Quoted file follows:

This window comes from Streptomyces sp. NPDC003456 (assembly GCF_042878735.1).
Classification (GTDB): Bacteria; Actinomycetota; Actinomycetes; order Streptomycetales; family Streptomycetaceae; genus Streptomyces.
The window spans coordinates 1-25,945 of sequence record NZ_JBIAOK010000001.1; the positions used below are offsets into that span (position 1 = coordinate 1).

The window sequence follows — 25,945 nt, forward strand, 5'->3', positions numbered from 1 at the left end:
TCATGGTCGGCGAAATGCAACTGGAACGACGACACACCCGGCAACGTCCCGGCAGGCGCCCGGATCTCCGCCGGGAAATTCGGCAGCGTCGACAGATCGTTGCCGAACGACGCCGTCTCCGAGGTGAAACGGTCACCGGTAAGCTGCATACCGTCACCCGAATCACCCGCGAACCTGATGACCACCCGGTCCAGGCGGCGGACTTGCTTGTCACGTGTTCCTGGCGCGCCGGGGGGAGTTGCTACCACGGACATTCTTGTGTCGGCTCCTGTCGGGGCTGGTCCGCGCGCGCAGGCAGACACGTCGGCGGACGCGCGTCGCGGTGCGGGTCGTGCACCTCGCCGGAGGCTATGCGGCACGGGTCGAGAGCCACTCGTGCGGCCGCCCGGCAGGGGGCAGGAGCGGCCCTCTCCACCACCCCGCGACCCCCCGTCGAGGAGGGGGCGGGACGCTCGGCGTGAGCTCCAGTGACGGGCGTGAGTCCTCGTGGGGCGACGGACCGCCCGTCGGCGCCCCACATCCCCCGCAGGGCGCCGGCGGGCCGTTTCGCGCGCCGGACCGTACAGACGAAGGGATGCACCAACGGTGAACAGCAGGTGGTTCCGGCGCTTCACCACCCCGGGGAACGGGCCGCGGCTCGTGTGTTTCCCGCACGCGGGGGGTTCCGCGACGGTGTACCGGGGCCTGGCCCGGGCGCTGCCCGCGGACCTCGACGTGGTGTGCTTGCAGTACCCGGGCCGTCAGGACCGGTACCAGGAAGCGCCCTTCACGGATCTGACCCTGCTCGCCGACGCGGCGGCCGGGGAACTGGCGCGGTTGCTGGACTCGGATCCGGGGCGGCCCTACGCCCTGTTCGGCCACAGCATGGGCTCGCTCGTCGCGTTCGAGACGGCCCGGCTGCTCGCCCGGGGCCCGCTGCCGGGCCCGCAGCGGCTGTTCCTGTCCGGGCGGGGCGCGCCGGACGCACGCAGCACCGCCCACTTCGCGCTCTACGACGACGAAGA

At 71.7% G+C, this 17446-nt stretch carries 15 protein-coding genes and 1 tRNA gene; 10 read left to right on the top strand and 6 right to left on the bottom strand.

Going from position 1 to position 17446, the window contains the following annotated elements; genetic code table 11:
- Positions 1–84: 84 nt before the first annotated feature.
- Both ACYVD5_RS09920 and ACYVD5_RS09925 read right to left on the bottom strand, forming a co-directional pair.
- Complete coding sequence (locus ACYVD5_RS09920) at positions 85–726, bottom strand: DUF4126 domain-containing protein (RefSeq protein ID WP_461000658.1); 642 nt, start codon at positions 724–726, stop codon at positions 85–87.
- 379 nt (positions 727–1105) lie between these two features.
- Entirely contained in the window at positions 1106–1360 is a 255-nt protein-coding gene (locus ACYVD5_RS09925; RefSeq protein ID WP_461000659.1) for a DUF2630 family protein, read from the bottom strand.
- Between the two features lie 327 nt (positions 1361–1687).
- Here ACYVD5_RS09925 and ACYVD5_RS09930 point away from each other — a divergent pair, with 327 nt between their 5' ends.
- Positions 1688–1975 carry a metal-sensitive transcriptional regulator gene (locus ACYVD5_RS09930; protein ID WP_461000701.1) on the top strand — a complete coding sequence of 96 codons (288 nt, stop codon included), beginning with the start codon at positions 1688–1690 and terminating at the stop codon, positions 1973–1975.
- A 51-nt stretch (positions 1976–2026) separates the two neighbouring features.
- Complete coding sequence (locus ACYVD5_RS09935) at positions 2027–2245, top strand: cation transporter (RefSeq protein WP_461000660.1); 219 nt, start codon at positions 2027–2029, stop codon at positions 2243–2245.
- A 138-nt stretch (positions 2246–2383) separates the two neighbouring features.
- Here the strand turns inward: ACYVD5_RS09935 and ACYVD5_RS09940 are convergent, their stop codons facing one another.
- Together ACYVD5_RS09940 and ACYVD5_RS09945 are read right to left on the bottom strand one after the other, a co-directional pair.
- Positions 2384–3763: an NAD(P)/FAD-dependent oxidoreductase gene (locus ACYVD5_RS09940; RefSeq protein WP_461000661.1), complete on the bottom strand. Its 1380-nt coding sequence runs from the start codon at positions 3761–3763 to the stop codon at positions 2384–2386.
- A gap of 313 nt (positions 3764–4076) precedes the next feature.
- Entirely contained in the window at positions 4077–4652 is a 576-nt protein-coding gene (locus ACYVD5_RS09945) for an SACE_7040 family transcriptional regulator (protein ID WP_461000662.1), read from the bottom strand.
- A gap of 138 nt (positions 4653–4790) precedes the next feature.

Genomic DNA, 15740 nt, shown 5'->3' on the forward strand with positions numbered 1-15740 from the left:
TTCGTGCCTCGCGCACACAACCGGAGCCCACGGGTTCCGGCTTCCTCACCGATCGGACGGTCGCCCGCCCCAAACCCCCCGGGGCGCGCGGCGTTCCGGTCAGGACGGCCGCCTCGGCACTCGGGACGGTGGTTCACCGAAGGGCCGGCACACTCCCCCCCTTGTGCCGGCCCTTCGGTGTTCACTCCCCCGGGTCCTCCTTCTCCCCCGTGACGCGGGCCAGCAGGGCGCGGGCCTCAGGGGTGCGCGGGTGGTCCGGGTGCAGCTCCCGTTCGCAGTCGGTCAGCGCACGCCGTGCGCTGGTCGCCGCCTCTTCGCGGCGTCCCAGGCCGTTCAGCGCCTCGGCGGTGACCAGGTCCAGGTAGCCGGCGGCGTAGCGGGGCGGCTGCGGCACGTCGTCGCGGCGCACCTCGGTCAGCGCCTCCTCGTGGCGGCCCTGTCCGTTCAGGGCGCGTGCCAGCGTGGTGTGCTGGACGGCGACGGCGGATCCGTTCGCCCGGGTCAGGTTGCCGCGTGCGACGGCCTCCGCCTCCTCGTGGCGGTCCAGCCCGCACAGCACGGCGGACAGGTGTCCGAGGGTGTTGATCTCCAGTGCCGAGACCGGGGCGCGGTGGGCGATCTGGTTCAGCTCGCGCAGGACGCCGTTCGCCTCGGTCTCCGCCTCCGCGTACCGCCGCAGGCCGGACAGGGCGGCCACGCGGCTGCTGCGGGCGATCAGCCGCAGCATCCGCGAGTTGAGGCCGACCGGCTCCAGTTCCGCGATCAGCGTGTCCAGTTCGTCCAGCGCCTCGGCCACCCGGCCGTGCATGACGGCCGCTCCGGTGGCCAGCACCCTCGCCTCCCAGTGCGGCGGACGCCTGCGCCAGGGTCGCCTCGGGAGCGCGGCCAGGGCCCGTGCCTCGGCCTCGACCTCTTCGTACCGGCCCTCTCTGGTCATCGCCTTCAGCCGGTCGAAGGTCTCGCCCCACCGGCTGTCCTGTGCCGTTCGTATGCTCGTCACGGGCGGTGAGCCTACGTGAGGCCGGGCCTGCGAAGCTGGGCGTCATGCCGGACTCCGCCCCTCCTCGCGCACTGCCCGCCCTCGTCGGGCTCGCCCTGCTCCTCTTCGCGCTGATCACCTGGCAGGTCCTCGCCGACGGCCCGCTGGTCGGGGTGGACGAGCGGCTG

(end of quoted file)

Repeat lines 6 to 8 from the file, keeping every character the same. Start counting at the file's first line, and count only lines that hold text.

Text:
At 71.7% G+C, this 17446-nt stretch carries 15 protein-coding genes and 1 tRNA gene; 10 read left to right on the top strand and 6 right to left on the bottom strand.

Going from position 1 to position 17446, the window contains the following annotated elements; genetic code table 11:
- Positions 1–84: 84 nt before the first annotated feature.